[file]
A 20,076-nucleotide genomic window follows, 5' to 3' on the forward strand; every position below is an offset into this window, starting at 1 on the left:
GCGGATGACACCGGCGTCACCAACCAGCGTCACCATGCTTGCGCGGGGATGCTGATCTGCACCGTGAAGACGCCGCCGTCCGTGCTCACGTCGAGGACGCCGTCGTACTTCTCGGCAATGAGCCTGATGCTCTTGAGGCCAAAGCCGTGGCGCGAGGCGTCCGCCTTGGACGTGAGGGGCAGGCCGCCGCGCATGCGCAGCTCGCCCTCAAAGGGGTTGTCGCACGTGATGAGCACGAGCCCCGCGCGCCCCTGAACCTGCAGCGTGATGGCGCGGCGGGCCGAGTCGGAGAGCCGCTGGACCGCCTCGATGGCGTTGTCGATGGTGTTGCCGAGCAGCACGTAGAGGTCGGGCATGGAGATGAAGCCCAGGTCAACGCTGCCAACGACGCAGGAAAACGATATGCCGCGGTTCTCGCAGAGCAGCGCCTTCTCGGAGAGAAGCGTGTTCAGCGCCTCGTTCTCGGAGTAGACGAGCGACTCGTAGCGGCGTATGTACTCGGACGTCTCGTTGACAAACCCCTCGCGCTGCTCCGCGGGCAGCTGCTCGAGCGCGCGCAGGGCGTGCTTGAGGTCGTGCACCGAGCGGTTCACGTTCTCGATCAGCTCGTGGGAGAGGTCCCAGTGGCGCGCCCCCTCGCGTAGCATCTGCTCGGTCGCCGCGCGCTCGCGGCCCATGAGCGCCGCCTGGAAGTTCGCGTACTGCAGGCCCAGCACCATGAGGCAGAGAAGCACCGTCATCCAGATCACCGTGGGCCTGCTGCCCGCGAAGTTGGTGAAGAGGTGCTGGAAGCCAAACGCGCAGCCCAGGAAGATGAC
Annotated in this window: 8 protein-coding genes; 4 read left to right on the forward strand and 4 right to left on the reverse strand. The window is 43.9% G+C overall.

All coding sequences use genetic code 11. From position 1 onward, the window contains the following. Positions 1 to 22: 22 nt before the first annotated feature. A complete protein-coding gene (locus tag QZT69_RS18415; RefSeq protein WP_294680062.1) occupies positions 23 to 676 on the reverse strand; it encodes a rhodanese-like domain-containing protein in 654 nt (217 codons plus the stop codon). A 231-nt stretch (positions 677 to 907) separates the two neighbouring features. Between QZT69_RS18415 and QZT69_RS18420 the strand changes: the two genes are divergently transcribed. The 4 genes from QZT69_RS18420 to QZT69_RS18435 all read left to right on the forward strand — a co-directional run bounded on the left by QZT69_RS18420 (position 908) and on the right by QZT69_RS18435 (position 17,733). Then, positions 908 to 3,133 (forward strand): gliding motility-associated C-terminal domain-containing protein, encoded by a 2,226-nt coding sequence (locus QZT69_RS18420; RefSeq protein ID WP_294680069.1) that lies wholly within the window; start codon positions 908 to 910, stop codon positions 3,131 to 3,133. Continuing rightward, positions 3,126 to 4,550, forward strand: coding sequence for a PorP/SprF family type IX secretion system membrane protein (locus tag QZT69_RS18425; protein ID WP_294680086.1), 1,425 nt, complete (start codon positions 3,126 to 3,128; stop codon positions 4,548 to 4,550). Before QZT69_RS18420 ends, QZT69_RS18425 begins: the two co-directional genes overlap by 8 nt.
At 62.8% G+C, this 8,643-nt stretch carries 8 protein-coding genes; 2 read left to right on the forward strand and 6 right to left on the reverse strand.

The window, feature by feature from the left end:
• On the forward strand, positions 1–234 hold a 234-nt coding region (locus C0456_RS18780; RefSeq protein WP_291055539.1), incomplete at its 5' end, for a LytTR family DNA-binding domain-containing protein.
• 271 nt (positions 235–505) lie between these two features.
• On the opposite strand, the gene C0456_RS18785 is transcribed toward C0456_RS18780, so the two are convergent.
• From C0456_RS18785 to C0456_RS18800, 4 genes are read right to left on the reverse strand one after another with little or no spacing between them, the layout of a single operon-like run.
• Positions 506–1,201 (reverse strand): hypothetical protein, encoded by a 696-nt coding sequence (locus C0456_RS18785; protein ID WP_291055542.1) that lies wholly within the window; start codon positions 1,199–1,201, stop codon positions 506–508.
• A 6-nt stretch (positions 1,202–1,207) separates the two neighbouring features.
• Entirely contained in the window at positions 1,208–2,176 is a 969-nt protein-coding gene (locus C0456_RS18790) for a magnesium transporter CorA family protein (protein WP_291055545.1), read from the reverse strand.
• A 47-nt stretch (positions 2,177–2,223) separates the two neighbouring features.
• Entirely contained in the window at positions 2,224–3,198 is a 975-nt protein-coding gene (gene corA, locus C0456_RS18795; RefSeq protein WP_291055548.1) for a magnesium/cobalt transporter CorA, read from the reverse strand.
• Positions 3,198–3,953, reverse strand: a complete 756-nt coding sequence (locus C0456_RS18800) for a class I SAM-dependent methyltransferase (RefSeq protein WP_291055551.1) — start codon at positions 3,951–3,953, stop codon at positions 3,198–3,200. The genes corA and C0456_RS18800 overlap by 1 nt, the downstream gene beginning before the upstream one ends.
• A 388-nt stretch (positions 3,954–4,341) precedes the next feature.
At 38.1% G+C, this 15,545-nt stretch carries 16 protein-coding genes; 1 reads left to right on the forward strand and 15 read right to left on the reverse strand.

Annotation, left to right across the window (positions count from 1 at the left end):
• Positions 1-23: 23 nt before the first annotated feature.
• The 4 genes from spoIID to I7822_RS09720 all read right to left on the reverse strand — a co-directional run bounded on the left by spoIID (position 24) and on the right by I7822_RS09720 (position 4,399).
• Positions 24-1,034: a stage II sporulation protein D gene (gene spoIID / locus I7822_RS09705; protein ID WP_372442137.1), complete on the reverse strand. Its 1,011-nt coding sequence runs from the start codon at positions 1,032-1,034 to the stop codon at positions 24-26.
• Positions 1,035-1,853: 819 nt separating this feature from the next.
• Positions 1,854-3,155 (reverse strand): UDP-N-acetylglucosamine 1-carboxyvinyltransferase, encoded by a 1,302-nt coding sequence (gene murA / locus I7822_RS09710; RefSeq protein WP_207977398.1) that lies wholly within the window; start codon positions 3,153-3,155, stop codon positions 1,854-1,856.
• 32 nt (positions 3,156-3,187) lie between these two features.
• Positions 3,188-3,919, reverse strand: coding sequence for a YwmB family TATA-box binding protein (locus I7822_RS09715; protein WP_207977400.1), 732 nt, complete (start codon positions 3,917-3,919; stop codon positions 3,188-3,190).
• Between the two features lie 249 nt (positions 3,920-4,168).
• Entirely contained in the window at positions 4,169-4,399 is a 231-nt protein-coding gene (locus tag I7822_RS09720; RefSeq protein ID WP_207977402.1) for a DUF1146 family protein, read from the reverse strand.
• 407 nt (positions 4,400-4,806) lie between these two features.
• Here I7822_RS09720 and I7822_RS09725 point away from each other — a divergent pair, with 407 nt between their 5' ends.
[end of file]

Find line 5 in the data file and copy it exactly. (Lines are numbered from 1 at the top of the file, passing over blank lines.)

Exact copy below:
At 62.8% G+C, this 8,643-nt stretch carries 8 protein-coding genes; 2 read left to right on the forward strand and 6 right to left on the reverse strand.